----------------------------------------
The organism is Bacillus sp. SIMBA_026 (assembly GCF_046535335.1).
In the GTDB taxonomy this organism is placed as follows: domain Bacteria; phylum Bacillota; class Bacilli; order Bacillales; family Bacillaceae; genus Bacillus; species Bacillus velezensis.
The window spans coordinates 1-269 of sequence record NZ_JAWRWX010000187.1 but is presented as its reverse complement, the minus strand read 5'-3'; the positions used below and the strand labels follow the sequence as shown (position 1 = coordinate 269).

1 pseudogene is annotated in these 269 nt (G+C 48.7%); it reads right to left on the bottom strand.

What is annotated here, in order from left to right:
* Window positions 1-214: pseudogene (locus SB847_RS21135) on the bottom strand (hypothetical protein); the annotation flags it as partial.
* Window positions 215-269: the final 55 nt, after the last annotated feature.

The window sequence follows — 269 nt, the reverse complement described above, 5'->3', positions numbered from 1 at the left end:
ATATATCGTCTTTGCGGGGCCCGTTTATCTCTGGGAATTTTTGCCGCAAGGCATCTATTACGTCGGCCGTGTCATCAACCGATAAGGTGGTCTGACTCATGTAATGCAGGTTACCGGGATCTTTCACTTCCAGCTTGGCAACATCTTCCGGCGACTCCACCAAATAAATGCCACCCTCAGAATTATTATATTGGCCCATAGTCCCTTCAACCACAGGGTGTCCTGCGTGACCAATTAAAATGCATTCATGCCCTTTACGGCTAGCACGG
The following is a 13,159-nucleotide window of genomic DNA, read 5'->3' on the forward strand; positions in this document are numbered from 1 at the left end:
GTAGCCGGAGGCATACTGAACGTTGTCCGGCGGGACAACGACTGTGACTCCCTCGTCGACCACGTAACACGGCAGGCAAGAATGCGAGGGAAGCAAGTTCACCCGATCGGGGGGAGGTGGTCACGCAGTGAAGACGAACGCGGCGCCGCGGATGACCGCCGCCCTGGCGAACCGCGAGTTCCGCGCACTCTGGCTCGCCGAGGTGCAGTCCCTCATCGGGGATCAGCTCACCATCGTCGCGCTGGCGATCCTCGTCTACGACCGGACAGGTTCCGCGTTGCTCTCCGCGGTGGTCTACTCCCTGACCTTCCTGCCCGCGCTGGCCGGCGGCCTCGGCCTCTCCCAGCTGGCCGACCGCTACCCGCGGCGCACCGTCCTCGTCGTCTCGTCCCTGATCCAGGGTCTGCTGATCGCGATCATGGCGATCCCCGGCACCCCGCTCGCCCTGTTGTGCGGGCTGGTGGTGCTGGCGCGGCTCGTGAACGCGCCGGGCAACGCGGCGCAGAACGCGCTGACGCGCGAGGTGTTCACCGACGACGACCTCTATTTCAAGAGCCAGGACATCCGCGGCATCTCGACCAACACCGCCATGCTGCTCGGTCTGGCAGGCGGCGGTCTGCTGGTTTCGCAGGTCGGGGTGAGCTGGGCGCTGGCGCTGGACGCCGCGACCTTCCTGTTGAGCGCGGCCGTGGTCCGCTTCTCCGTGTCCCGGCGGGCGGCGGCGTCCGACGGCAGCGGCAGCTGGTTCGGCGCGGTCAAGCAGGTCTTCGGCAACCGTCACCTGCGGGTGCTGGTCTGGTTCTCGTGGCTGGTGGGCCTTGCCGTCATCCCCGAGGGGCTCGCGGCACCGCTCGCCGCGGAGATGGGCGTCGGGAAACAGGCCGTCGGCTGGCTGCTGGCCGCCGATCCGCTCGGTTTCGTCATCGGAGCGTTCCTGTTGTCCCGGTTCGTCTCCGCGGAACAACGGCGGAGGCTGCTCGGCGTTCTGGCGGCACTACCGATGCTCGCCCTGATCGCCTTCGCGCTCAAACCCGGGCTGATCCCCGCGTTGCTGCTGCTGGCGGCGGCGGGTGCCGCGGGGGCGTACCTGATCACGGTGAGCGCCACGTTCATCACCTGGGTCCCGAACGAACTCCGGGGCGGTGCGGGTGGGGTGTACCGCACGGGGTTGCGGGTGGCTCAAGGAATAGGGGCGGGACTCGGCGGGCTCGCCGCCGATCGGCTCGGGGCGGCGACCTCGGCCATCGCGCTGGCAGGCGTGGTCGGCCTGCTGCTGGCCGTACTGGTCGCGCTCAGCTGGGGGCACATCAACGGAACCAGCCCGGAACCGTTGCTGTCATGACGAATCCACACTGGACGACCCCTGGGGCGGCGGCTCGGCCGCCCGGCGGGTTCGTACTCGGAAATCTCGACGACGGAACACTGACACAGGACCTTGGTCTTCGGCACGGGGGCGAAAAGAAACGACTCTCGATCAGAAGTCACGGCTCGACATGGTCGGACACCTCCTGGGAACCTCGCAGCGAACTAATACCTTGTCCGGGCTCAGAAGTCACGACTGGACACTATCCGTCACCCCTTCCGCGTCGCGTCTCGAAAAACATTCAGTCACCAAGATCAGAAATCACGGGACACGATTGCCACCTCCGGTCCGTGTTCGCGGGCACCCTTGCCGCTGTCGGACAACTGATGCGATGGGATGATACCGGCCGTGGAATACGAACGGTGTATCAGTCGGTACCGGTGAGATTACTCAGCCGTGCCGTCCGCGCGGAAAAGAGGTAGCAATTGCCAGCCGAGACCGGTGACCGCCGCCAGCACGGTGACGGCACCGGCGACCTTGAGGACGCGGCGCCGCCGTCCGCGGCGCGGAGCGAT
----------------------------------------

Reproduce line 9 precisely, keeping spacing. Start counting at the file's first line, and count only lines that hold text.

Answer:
ATATATCGTCTTTGCGGGGCCCGTTTATCTCTGGGAATTTTTGCCGCAAGGCATCTATTACGTCGGCCGTGTCATCAACCGATAAGGTGGTCTGACTCATGTAATGCAGGTTACCGGGATCTTTCACTTCCAGCTTGGCAACATCTTCCGGCGACTCCACCAAATAAATGCCACCCTCAGAATTATTATATTGGCCCATAGTCCCTTCAACCACAGGGTGTCCTGCGTGACCAATTAAAATGCATTCATGCCCTTTACGGCTAGCACGG